While the transfer is technically still in progress for JSF / Mojarra, the code has been available on Github for some time now, and some work has already started.
The proposed theme for the next version is doing away with legacy things that have crept up over the years. As such the proposed new version number is *3.0*.
One of the initial things to be removed is JSP support. I've talked about this with various people individually over the last year and with few exceptions this change was welcomed. JSP support has practically been deprecated ever since JSF 2.0 was released, and for some time newer features in JSF were explicitly not supported in JSP. I think it's indeed time we let go of this old beast.
Note that JSP is still absolutely fine to be used by it self (outside JSF), but for JSF it has never been a good match.
The second thing to be removed is the native managed bean system. JSF 2.0 already came with a warning that one day the parallel effort in the JCP to create a separate managed bean system (now known as CDI) would take its place. Between 2.0 and 2.3 support for this native managed bean system was already diminished. Flows for example used CDI beans exclusively, and in JSF 2.3 the managed bean package was deprecated. In JSF 2.3 CDI based alternatives were introduced for the last remaining unique features of the native managed bean system. Issues about various improvements for this native managed bean system were closed a long time ago with the explanation that CDI was the way forward.
For 3.0 I think it's now time to let this go as well.
Furthermore, there's a variety of other deprecated stuff within JSF, for instance remnants of the ancient native _expression_ language that JSF once had. I'd like to remove these as well.
Another candidate for removal may be the full state saving mechanism. Ongoing support for this was once needed to allow older component libraries to work on JSF, but since partial state saving has been around since 2.0 as well, it may be time to let go of this one too.
As for new features; an overhaul of the component system has been mentioned a couple of time, as well as some kind of unification for the iterating datable / repeat components. I'd personally like to add a simple option to allow extensionless URLs (e.g. just a single boolean in @FacesConfig).
Browsing the open issues and specifically reading the very old comments about JSF, the way to add faces messages could be much improved too. Whether this would be based on how OmniFaces currently makes this easier or whether some other way is more fitting for the core JSF API has yet to be decided by this group.
Possibly we could use the JDK 9 module system to officially modularise JSF. Maybe start with a bare core system, and then have things like navigation rules, flows, resource contracts, Facelets, etc eventually as separate modules on top of those.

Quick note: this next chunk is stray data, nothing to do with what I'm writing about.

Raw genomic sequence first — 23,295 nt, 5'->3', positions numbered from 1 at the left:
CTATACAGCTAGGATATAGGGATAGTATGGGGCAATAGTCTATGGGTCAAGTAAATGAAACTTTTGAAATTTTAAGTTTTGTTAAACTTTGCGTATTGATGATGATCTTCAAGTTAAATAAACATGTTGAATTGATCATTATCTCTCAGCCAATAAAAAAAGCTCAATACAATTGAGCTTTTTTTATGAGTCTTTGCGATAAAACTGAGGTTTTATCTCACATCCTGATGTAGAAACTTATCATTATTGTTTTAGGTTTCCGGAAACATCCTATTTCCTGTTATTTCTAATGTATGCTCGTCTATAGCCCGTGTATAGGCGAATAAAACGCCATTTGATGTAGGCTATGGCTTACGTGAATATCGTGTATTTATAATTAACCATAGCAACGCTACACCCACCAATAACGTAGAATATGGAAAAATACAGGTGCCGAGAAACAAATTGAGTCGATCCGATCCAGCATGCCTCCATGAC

There's probably a number of other features that members of this group would like to bring forward, but I hope the above mentioned things would be a good start.
We'd also have to agree to a few rules regarding commits. I'd don't like to complicate this too much, but for now I propose the following:
1. No direct commits to master. Commits should always be done via pull requests, where the PR has a clear name. Recommended is to create a new branch from your own fork for each PR.
2. A PR should be reviewed. GitHub has the review mechanism for that. Each PR should have at least one approval (+1) from another committer. If there's an explicit disapproval (reject/-1) from a committer the concerns must be addressed. If there's a stalemate (hopefully never happens) the project lead (currently me) breaks the tie.
3. There should be a "reasonable" time to allow for reviews. This time starts at the moment the PR is done. Approvals which are done do not reset this time. The purpose of this is to allow anyone to do a disapproval (reject/-1). I'd like to leave the definition of reasonable time open to the individual committers, but as a guideline I propose a minimum of 1 working day for any commit, 2 working days for a more complex commit (involving multiple files and complex logic) and 3 working days for huge commits (which by themselves should not happen too much)
Since in git we can always revert commits and/or amend them, I'd like to leave the definition of "complex" and "huge" open for now. In case that this becomes problematic we can always revise this.
As an extra note; we can't currently release the JSF API (with changes in the javax.* packages), but if I understood correctly Mojarra builds (the impl packages without the API) can be released. This is due to ongoing legal discussions. There's also no spec document transfer yet and no TCK transfer. Whether the spec document will ever be transferred is not certain yet.
Hope this is enough to gets us started!